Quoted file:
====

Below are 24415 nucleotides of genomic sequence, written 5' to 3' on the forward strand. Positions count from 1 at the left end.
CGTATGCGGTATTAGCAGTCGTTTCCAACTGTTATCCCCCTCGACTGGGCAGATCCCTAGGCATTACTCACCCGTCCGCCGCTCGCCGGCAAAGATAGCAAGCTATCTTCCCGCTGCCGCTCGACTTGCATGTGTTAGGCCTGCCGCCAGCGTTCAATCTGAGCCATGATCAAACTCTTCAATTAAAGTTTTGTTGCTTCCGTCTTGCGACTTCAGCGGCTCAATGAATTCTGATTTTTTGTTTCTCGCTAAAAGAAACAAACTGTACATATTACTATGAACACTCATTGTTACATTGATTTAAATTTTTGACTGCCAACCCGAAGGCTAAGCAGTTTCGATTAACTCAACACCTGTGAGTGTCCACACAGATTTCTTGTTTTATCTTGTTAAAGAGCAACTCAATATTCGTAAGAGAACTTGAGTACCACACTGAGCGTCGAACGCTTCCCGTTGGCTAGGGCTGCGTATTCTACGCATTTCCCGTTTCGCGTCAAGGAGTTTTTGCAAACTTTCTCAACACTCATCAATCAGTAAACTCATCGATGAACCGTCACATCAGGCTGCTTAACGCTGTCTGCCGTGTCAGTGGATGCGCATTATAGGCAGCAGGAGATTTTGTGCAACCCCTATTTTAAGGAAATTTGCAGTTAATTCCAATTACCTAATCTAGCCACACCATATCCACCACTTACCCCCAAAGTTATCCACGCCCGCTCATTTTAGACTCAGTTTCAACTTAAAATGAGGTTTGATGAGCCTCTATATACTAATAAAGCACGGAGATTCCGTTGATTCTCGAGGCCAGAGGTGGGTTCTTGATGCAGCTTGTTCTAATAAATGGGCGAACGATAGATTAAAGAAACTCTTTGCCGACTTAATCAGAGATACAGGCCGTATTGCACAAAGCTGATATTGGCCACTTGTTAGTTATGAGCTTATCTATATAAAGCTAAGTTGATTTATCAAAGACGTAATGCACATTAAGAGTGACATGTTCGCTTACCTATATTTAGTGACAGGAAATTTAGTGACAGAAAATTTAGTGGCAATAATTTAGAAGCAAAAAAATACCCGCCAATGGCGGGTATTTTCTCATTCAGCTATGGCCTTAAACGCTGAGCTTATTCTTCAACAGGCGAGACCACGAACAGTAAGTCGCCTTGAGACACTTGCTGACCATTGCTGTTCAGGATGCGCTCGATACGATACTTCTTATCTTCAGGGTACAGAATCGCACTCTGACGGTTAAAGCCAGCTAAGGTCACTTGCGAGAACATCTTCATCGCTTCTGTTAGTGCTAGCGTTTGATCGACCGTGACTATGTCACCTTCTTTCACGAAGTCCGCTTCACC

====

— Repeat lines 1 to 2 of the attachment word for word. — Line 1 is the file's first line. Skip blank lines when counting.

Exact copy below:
Below are 24415 nucleotides of genomic sequence, written 5' to 3' on the forward strand. Positions count from 1 at the left end.
CGTATGCGGTATTAGCAGTCGTTTCCAACTGTTATCCCCCTCGACTGGGCAGATCCCTAGGCATTACTCACCCGTCCGCCGCTCGCCGGCAAAGATAGCAAGCTATCTTCCCGCTGCCGCTCGACTTGCATGTGTTAGGCCTGCCGCCAGCGTTCAATCTGAGCCATGATCAAACTCTTCAATTAAAGTTTTGTTGCTTCCGTCTTGCGACTTCAGCGGCTCAATGAATTCTGATTTTTTGTTTCTCGCTAAAAGAAACAAACTGTACATATTACTATGAACACTCATTGTTACATTGATTTAAATTTTTGACTGCCAACCCGAAGGCTAAGCAGTTTCGATTAACTCAACACCTGTGAGTGTCCACACAGATTTCTTGTTTTATCTTGTTAAAGAGCAACTCAATATTCGTAAGAGAACTTGAGTACCACACTGAGCGTCGAACGCTTCCCGTTGGCTAGGGCTGCGTATTCTACGCATTTCCCGTTTCGCGTCAAGGAGTTTTTGCAAACTTTCTCAACACTCATCAATCAGTAAACTCATCGATGAACCGTCACATCAGGCTGCTTAACGCTGTCTGCCGTGTCAGTGGATGCGCATTATAGGCAGCAGGAGATTTTGTGCAACCCCTATTTTAAGGAAATTTGCAGTTAATTCCAATTACCTAATCTAGCCACACCATATCCACCACTTACCCCCAAAGTTATCCACGCCCGCTCATTTTAGACTCAGTTTCAACTTAAAATGAGGTTTGATGAGCCTCTATATACTAATAAAGCACGGAGATTCCGTTGATTCTCGAGGCCAGAGGTGGGTTCTTGATGCAGCTTGTTCTAATAAATGGGCGAACGATAGATTAAAGAAACTCTTTGCCGACTTAATCAGAGATACAGGCCGTATTGCACAAAGCTGATATTGGCCACTTGTTAGTTATGAGCTTATCTATATAAAGCTAAGTTGATTTATCAAAGACGTAATGCACATTAAGAGTGACATGTTCGCTTACCTATATTTAGTGACAGGAAATTTAGTGACAGAAAATTTAGTGGCAATAATTTAGAAGCAAAAAAATACCCGCCAATGGCGGGTATTTTCTCATTCAGCTATGGCCTTAAACGCTGAGCTTATTCTTCAACAGGCGAGACCACGAACAGTAAGTCGCCTTGAGACACTTGCTGACCATTGCTGTTCAGGATGCGCTCGATACGATACTTCTTATCTTCAGGGTACAGAATCGCACTCTGACGGTTAAAGCCAGCTAAGGTCACTTGCGAGAACATCTTCATCGCTTCTGTTAGTGCTAGCGTTTGATCGACCGTGACTATGTCACCTTCTTTCACGAAGTCCGCTTCACC